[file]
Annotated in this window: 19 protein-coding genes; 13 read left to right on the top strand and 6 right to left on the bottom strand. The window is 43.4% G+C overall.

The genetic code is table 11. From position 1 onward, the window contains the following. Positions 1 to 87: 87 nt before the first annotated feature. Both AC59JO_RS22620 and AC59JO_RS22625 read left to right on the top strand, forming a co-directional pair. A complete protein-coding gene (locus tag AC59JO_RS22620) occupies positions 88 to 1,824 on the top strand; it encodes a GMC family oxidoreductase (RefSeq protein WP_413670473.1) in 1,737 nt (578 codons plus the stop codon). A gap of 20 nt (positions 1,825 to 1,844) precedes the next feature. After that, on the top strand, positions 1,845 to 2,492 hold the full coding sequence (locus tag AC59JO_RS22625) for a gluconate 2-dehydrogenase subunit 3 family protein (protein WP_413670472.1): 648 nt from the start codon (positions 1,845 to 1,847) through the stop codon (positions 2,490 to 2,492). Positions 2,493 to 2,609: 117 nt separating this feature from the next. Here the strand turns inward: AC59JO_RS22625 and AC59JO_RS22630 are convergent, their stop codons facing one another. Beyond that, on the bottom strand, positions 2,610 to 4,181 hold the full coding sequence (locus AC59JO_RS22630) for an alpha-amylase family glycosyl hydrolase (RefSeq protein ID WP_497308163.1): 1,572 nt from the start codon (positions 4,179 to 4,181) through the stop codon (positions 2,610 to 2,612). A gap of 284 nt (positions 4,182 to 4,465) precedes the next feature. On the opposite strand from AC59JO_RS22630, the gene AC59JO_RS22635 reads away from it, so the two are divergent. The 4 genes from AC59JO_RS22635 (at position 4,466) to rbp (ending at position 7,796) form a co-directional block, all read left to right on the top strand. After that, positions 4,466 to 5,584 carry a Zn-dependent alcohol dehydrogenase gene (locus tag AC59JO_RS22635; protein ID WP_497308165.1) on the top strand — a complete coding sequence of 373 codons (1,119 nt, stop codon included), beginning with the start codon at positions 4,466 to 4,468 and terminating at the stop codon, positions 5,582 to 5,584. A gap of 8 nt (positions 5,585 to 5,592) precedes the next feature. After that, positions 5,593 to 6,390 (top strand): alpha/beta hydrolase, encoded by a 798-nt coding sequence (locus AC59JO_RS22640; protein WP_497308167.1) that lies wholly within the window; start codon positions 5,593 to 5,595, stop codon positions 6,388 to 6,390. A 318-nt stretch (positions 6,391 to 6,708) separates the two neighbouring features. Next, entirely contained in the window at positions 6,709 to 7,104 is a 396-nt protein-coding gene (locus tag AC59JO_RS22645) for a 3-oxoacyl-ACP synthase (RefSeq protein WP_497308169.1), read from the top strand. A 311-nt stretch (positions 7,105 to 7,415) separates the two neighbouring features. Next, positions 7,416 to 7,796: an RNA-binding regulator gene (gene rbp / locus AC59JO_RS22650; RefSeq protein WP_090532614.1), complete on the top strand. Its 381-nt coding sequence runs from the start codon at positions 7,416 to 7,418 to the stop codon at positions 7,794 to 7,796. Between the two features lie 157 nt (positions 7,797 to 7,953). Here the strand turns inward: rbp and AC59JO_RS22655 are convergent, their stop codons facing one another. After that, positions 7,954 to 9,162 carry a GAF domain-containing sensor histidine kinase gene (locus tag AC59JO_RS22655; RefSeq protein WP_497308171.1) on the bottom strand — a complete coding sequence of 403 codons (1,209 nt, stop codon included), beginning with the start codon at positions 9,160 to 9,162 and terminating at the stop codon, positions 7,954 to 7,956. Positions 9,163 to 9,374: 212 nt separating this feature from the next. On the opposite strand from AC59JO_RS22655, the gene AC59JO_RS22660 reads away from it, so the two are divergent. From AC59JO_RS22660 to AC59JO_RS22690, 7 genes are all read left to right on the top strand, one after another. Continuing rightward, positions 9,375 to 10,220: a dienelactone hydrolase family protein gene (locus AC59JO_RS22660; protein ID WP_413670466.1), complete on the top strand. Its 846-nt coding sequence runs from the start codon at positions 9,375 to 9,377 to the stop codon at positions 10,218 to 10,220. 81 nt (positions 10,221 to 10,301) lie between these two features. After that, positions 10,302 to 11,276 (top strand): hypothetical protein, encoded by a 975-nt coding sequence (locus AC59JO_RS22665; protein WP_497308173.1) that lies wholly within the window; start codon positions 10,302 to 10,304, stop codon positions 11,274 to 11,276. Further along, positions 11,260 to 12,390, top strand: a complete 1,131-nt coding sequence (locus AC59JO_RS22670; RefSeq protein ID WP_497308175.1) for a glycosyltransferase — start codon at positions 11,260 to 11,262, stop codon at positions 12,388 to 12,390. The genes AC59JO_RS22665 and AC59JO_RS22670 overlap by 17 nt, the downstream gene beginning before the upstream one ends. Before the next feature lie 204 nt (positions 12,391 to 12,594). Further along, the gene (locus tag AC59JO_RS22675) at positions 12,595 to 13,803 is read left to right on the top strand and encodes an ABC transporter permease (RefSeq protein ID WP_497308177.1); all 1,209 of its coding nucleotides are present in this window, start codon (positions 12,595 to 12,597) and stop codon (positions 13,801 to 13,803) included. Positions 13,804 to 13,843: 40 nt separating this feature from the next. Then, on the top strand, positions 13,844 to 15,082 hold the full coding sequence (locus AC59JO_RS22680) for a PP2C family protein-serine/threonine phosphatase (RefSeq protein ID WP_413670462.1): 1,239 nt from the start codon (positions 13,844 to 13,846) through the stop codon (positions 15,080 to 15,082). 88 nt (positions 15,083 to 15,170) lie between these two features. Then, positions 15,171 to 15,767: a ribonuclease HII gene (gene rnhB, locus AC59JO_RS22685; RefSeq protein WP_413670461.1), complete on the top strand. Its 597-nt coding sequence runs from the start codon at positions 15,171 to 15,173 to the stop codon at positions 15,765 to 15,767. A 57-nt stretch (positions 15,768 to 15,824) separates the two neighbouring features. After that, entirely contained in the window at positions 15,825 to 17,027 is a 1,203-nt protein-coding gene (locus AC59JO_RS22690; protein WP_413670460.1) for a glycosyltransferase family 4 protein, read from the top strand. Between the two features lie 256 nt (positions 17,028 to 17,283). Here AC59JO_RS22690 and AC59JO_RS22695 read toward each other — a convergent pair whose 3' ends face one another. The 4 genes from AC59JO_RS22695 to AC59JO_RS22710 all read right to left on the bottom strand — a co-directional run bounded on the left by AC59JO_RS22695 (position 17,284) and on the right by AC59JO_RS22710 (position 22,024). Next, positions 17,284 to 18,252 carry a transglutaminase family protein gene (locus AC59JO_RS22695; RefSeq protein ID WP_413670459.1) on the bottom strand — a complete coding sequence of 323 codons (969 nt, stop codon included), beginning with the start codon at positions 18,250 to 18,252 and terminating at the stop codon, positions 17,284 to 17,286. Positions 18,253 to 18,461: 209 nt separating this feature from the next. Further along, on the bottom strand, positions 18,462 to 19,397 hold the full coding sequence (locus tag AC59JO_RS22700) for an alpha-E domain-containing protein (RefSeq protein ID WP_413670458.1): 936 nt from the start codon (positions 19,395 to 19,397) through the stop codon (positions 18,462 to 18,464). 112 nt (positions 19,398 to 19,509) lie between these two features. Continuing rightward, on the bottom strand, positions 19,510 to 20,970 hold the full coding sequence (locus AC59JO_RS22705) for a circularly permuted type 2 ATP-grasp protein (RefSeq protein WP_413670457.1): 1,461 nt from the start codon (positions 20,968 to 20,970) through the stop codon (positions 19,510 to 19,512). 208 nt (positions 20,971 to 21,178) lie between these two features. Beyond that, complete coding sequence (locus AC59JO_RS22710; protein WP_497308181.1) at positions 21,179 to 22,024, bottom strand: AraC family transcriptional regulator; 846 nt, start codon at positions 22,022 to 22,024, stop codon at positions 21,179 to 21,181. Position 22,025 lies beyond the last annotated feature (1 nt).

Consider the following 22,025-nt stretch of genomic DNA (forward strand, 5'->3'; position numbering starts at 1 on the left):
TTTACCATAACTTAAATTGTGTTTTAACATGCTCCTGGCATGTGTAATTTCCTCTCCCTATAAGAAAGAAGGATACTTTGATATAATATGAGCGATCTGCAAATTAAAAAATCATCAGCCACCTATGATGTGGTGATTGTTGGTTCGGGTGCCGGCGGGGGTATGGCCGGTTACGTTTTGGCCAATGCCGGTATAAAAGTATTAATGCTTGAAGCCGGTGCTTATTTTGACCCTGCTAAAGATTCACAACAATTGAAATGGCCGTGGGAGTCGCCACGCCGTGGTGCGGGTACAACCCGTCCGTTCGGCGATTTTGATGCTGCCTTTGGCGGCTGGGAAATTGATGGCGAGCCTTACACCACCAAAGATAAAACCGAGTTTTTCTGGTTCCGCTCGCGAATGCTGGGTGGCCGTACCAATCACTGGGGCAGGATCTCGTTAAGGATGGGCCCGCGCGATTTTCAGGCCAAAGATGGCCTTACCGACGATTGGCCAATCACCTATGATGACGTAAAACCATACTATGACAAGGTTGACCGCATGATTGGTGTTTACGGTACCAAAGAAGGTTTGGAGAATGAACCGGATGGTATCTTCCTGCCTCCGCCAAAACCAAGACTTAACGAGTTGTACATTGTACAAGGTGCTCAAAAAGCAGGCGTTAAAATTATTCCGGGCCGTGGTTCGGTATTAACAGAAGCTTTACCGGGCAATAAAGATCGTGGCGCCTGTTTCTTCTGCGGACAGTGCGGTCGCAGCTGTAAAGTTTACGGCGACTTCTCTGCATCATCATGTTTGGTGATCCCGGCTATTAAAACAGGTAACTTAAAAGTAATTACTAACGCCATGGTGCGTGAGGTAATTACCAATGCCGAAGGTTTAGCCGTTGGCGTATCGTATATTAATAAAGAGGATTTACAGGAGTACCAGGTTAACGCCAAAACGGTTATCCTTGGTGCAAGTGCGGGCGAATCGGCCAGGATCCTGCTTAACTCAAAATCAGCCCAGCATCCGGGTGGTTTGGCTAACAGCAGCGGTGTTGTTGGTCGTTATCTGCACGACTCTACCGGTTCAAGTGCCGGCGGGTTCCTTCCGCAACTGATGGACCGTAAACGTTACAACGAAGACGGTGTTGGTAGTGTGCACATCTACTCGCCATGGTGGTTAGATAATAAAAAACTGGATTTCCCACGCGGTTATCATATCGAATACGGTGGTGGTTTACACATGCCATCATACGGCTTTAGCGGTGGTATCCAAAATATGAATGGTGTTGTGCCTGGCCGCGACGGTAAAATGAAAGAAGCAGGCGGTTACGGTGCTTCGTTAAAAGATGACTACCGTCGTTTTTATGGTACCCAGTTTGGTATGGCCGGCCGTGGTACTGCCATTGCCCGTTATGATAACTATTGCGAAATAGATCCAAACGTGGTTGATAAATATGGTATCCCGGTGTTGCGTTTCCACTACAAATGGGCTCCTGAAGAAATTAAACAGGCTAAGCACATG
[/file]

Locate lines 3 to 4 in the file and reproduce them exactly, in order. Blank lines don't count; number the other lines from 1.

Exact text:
Consider the following 22,025-nt stretch of genomic DNA (forward strand, 5'->3'; position numbering starts at 1 on the left):
TTTACCATAACTTAAATTGTGTTTTAACATGCTCCTGGCATGTGTAATTTCCTCTCCCTATAAGAAAGAAGGATACTTTGATATAATATGAGCGATCTGCAAATTAAAAAATCATCAGCCACCTATGATGTGGTGATTGTTGGTTCGGGTGCCGGCGGGGGTATGGCCGGTTACGTTTTGGCCAATGCCGGTATAAAAGTATTAATGCTTGAAGCCGGTGCTTATTTTGACCCTGCTAAAGATTCACAACAATTGAAATGGCCGTGGGAGTCGCCACGCCGTGGTGCGGGTACAACCCGTCCGTTCGGCGATTTTGATGCTGCCTTTGGCGGCTGGGAAATTGATGGCGAGCCTTACACCACCAAAGATAAAACCGAGTTTTTCTGGTTCCGCTCGCGAATGCTGGGTGGCCGTACCAATCACTGGGGCAGGATCTCGTTAAGGATGGGCCCGCGCGATTTTCAGGCCAAAGATGGCCTTACCGACGATTGGCCAATCACCTATGATGACGTAAAACCATACTATGACAAGGTTGACCGCATGATTGGTGTTTACGGTACCAAAGAAGGTTTGGAGAATGAACCGGATGGTATCTTCCTGCCTCCGCCAAAACCAAGACTTAACGAGTTGTACATTGTACAAGGTGCTCAAAAAGCAGGCGTTAAAATTATTCCGGGCCGTGGTTCGGTATTAACAGAAGCTTTACCGGGCAATAAAGATCGTGGCGCCTGTTTCTTCTGCGGACAGTGCGGTCGCAGCTGTAAAGTTTACGGCGACTTCTCTGCATCATCATGTTTGGTGATCCCGGCTATTAAAACAGGTAACTTAAAAGTAATTACTAACGCCATGGTGCGTGAGGTAATTACCAATGCCGAAGGTTTAGCCGTTGGCGTATCGTATATTAATAAAGAGGATTTACAGGAGTACCAGGTTAACGCCAAAACGGTTATCCTTGGTGCAAGTGCGGGCGAATCGGCCAGGATCCTGCTTAACTCAAAATCAGCCCAGCATCCGGGTGGTTTGGCTAACAGCAGCGGTGTTGTTGGTCGTTATCTGCACGACTCTACCGGTTCAAGTGCCGGCGGGTTCCTTCCGCAACTGATGGACCGTAAACGTTACAACGAAGACGGTGTTGGTAGTGTGCACATCTACTCGCCATGGTGGTTAGATAATAAAAAACTGGATTTCCCACGCGGTTATCATATCGAATACGGTGGTGGTTTACACATGCCATCATACGGCTTTAGCGGTGGTATCCAAAATATGAATGGTGTTGTGCCTGGCCGCGACGGTAAAATGAAAGAAGCAGGCGGTTACGGTGCTTCGTTAAAAGATGACTACCGTCGTTTTTATGGTACCCAGTTTGGTATGGCCGGCCGTGGTACTGCCATTGCCCGTTATGATAACTATTGCGAAATAGATCCAAACGTGGTTGATAAATATGGTATCCCGGTGTTGCGTTTCCACTACAAATGGGCTCCTGAAGAAATTAAACAGGCTAAGCACATG